Global Fundamental Analysis 24/03/2021

Global Fundamental Analysis 24/03/2021, FP Markets

Opening Call: The Australian share market is to open higher.


Stocks were lower, with the Dow industrials suffering its worst day in about three weeks. The 10-year Treasury note yield eased down for a third straight day to 1.652%, from 1.682% on Monday.

The WSJ Dollar Index was up 0.64% to 87.04. Oil prices dropped 6% to enter correction territory. Gold prices settled at their lowest in more than a week as the dollar firmed.


Australian Market

Australia’s S&P/ASX 200 index closed 0.1% lower as losses among financial, tech and energy stocks outweighed gains elsewhere. The energy was the biggest drag, shedding 1.2%. Financial stocks also suffered, following weakness from their U.S. counterparts.


US Market

U.S. stocks finished solidly lower as the first of two days of testimony from Federal Reserve Chairman Jerome Powell and Treasury Secretary Janet Yellen on the state of the government’s efforts to limit the economic damage from the Covid-19 pandemic concluded without any major surprises.  

The Dow Jones Industrial Average ended about 1% lower, marking its worst day since March 4. The S&P 500 index closed off 0.8%, powered lower by declines in industrials and materials, while the Nasdaq Composite Index finished the session 1.1% lower. Rising worries about extended lockdowns in Europe due to the Covid-19 pandemic helped to drive risk appetite lower.



Gold futures settled with a loss, as strength in the U.S. dollar contributed to the metal’s price settlement at the lowest in more than a week.  

Gold for April delivery shed $13, or nearly 0.8%, to settle at $1,725.10 an ounce, following a 0.2% decline on Monday. That was the lowest settlement since March 12 for a most-active contract, FactSet data show.


Oil Futures

U.S. and global oil prices fell by roughly 6% to enter correction territory, as renewed lockdowns in Europe to combat the coronavirus pandemic looked likely to crimp energy demand.  

West Texas Intermediate crude for May delivery lost 6.2% to settle at $57.50 a barrel on the New York Mercantile Exchange. Front-month prices have fallen 12.6% from the recent high of $66.09 on March 5 to enter correction territory, according to Dow Jones Market Data.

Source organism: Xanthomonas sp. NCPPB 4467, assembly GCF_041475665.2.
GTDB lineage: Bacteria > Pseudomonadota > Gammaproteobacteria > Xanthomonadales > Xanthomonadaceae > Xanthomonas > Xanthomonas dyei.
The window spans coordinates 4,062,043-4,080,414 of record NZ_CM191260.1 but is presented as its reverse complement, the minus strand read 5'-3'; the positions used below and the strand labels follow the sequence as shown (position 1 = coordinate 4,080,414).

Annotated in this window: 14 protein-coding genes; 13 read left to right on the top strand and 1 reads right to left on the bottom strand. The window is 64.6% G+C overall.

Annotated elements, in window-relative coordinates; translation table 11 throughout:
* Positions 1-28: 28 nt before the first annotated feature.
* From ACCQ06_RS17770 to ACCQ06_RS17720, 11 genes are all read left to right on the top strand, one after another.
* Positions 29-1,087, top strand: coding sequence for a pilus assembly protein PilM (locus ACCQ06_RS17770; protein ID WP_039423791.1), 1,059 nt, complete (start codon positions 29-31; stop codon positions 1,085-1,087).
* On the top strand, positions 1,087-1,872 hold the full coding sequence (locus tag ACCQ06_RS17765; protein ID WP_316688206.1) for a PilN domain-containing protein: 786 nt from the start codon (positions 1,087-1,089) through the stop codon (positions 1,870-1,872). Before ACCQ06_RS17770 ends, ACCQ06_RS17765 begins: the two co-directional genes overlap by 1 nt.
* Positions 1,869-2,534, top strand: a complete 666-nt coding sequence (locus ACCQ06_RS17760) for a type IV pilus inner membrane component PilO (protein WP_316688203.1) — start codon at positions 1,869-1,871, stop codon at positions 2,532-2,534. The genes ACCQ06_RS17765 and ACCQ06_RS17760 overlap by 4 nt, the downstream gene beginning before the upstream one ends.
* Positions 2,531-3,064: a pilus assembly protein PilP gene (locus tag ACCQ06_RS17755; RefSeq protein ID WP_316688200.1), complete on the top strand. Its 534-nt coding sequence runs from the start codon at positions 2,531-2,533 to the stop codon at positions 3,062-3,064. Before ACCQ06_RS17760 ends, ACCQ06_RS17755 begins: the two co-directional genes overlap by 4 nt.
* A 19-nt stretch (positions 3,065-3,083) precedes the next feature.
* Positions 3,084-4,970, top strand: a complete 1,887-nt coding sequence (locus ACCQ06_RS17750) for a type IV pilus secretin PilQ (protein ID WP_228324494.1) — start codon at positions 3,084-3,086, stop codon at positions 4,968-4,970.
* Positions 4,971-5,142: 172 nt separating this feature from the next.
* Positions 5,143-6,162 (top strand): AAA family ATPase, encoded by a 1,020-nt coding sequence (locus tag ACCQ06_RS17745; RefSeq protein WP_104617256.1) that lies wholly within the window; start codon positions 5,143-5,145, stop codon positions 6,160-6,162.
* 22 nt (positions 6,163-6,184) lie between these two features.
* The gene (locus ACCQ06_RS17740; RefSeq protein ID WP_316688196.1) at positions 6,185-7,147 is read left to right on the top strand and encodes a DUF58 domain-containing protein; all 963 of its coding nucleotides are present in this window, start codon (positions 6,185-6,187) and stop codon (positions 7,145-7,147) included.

Meanwhile, May Brent crude dropped 5.9%, to $60.49 a barrel on ICE Futures Europe. The global benchmark also marked a correction, down 12.7% from the recent high of $69.63 from March 11.



Major currencies were generally firmer against the US dollar in European and US trade. The Euro fell from highs near US$1.1930 to lows near US$1.1845 and was near lows at the US close. The
The Aussie dollar fell from highs near US77.00 cents to lows near US76.25 cents and was near lows at the US close. And the Japanese yen rose from 108.80 yen per US dollar to JPY108.40 and was near JPY108.55 at the US close.


European Markets

European share markets generally fell modestly on Tuesday. Germany extended a lockdown to April 18, weighing on economic recovery prospects for the broader region. Also, sanctions were imposed on China by the US, UK and EU, prompting retaliation by China. The pan-European STOXX 600 index eased by 0.2%. But while the German Dax was flat (up just 5 points), the UK FTSE index lost 0.4%. In London trade, shares in Rio Tinto fell by 0.8% while BHP fell by 0.3%.


Asian Markets

The Nikkei Stock Average closed lower as profit-taking kicked in for transportation and bank stocks following their recent gains on the prospects of economic reopening and higher interest rates. The Nikkei Stock Average fell 0.6% as investors are focusing on any signs of economic recovery after the government ended the Covid-19 state of emergency for Tokyo on Sunday.  

China’s major stock benchmarks ended lower as a correction that started in late February showed few signs of ending. The Shanghai Composite Index lost 0.9%, while the Shenzhen Composite Index and the ChiNext Price Index each slipped 1.1%. Companies that supply non-ferrous metals and steelmakers led the declines, likely as pollution-control measures in parts of China could restrict the production of these metals.

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